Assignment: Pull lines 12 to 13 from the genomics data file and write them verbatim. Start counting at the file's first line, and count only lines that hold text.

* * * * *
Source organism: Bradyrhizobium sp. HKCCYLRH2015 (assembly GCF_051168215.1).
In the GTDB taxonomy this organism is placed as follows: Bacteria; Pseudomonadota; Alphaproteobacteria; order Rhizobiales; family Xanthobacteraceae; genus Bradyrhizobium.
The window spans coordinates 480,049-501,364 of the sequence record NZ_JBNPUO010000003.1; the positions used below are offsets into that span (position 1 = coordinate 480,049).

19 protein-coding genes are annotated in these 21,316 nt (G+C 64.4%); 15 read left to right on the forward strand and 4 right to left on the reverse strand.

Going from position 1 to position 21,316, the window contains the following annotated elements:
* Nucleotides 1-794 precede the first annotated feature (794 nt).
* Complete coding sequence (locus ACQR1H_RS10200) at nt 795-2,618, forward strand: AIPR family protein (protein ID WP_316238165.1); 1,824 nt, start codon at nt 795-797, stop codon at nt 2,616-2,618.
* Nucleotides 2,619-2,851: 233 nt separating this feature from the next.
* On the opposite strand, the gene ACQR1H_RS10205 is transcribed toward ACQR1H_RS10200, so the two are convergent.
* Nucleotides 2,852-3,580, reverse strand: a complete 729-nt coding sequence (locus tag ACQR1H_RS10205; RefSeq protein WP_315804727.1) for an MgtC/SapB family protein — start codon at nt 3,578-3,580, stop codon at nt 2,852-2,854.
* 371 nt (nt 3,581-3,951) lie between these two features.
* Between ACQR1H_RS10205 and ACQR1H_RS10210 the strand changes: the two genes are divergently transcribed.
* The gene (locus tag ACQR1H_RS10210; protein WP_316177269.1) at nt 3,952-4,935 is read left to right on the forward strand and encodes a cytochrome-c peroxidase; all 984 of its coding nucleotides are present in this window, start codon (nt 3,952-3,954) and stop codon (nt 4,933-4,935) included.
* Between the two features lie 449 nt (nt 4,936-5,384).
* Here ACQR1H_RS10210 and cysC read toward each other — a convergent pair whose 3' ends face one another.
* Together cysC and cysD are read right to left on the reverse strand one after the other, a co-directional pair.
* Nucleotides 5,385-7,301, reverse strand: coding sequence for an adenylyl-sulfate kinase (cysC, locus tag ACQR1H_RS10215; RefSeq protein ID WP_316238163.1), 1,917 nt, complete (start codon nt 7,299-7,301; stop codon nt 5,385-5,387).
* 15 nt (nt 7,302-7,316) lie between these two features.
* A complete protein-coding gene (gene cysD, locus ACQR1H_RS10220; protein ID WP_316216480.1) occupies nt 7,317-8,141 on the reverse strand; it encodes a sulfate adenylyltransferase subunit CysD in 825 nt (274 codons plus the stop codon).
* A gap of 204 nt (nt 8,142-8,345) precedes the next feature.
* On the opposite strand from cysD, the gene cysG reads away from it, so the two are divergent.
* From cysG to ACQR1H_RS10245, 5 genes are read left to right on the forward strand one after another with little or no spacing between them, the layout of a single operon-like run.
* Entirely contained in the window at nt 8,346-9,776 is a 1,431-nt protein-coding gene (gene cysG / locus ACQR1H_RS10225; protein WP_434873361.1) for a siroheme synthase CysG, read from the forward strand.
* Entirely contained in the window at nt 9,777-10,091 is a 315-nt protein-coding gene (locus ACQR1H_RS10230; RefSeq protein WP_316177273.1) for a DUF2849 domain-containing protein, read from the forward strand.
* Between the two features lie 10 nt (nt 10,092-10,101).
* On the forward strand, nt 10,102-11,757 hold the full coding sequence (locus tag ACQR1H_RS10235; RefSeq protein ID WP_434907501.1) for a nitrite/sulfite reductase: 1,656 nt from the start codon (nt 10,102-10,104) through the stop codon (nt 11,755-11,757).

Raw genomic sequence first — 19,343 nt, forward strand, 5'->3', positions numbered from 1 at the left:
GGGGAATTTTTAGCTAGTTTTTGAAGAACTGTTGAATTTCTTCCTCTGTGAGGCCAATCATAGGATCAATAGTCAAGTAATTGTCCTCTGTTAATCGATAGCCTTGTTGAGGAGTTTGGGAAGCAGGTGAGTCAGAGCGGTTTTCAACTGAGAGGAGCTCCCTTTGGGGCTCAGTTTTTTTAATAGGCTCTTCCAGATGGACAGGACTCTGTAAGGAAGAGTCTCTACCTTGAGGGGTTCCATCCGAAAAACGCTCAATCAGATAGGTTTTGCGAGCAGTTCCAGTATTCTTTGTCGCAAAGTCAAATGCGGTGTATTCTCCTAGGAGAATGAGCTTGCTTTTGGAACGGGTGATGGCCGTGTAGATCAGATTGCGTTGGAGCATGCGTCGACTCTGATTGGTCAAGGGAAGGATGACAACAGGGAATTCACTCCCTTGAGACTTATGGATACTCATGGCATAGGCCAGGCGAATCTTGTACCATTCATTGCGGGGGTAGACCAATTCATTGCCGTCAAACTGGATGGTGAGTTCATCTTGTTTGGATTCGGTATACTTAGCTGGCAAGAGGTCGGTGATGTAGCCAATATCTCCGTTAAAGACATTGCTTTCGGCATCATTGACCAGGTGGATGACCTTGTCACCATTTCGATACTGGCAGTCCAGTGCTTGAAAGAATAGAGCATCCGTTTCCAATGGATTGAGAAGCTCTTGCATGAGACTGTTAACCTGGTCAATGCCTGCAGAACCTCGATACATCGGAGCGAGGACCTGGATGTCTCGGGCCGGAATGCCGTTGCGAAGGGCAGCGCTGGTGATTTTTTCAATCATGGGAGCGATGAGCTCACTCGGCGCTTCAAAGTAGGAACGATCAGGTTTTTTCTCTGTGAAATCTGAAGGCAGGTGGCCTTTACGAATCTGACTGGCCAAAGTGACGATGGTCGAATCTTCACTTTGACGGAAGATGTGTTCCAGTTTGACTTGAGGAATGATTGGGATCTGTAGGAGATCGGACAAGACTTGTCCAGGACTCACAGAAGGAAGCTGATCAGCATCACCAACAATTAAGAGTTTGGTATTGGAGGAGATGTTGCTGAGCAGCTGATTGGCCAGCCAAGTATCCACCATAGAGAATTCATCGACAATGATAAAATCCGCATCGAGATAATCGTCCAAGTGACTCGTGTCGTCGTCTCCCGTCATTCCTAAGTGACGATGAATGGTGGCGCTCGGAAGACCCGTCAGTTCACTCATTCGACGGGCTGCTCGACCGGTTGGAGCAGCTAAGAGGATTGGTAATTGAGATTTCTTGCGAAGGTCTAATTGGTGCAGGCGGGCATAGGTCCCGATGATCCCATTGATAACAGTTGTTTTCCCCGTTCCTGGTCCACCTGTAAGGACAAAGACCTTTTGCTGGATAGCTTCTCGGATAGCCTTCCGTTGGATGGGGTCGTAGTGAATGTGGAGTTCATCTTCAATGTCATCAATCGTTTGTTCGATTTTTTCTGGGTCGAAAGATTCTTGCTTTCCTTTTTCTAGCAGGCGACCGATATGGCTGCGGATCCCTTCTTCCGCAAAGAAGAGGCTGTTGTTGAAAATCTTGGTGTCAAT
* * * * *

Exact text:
* Between ACQR1H_RS10205 and ACQR1H_RS10210 the strand changes: the two genes are divergently transcribed.
* The gene (locus tag ACQR1H_RS10210; protein WP_316177269.1) at nt 3,952-4,935 is read left to right on the forward strand and encodes a cytochrome-c peroxidase; all 984 of its coding nucleotides are present in this window, start codon (nt 3,952-3,954) and stop codon (nt 4,933-4,935) included.